Copyright (c) 2005 Information Today
|Breeding examines the details underlying each of the basic networking concepts and understanding the security issues involved with wireless networks (Wi-Fi). Among other things, Wi-Fi offers great benefits to which library users increasingly have the interest and the means to take advantage of this technology.|
I regularly teach workshops on wireless networks in libraries. It's a technology that almost all libraries are interested in implementing, but many. have avoided it out of concern for security. Though many valid security issues prevail, solutions also abound. Let's take a tour of this technology and explore some of its major security issues.
Wireless networks suffer from a reputation of poor security-a reputation often wellearned by many of its early implementations. Fortunately, the technology has advanced considerably over the last few years and can be deployed without sacrificing the security of your library's network.
The Achilles' heel of security for all Ethernet (IEEE 802.3) networks is eavesdropping. To explain this concern, let's review a few network basics.
The low-level media access rules that govern how Ethernet networks communicate follow the party-line telephone model. These rules, termed Carrier Sense Multiple Access with Collision Detection (CSMA/CD), allow many devices to share a network media, each sending data as needed but checking afterward to be sure that the transmission didn't collide with another device's traffic. When collisions happen, each device waits a random number of milliseconds and retransmits. While this introduces some overhead, CSMA/CD has proven itself a highly efficient communications method.
A fundamental characteristic of Ethernet is the possibility for eavesdropping. As bits of information travel on an Ethernet, they are bundled into packets, each marked with the hardware address of its destination and origin. In an ideal, polite society, no one would ever listen in on someone else's conversation on a party line, but, in the real world, eavesdropping happens. Similarly, on an Ethernet network, the prescribed rules only allow packets to be opened by the device that matches the destination address. Unfortunately, packet analyzers, or sniffers, originally developed for system administrators to perform diagnostics, are now a common part of a hacker's toolkit. A hacker can program a sniffer to open all packets on a network, putting all transmitted information in full view. Because of the capability for others to eavesdrop on an Ethernet, one must assume that any info sent without additional protection can be viewed by an unfriendly third party. This additional protection usually takes the form of encryption, where only the intended recipient has the ability to decrypt the information.
Wireless networks (often called Wi-Fi), as defined by IEEE 802.11, share many of the characteristics of Ethernet networks. However, the media access rules work on the principle of collision avoidance rather than collision detection. The concern for eavesdropping still applies, though, and is exacerbated by the fact that the unfriendly third party does not even have to have a physical connection to the network in order to view information.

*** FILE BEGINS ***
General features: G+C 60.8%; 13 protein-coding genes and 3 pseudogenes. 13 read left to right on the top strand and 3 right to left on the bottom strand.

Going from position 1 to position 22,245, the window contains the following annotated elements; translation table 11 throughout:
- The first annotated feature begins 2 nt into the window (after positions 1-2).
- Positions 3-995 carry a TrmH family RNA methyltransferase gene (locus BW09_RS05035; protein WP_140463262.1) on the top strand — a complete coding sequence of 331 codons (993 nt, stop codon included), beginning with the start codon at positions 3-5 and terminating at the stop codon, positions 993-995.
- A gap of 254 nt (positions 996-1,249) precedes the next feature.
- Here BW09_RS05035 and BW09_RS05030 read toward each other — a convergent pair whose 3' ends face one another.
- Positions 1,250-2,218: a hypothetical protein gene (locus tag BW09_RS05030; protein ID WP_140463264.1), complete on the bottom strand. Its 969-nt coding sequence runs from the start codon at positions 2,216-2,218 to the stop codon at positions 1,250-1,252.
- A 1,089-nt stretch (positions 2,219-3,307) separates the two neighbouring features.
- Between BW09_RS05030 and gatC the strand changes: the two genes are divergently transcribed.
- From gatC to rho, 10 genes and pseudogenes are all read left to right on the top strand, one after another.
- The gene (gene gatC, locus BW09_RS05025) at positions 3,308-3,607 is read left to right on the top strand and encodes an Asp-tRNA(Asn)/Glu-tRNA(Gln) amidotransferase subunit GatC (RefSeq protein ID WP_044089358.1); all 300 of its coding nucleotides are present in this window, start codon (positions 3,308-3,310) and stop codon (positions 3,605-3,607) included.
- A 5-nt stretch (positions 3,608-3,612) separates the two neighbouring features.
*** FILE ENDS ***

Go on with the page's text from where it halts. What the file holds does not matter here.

Why worry about eavesdropping? Keep in mind that sensitive information (username/password combinations, credit card numbers, Social security numbers, bank accounts, etc.) in the wrong hands could cause a person considerable problems. Such information must never be sent "in the clear"; it must be securely encrypted.
In fact, even the early versions of Wi-Fi included encryption to provide a layer of security. Called Wired Equivalency Privacy, or WEP, this security protocol allows a person to set up a 40-or 128-bit security key that is shared between a mobile device and an access point. The key will encrypt all of the information packets that are transmitted on the network, but it must be entered into the configuration of any device that connects to a wireless network through the access point.
The name Wired Equivalency Privacy implies that WEP can provide users with the same degree of protection from eavesdropping as wired networks. Unfortunately, this isn't true. It turned out that the encryption provided by WEP was fairly easy to crack. Using software such as AirSnort, an open source tool that can capture wireless network transmissions and crack the encryption keys, a hacker can view information as it crosses the airwaves. Recently, a stronger security protocol called Wi-Fi Protected Access, or WPA, was developed and is beginning to see deployment. Further, an entire security architecture for wireless networks that defines multiple layers of protection, called 802.11i, has recently been approved.
To make matters more interesting from a security perspective, many wireless networks operate with WEP, or any other encryption method, disabled. Does this mean that these networks are unsafe to use? In my mind, no, as long as those who use such an open wireless network are aware that their sessions may be exposed and have the good sense not to transmit sensitive information without additional precautions.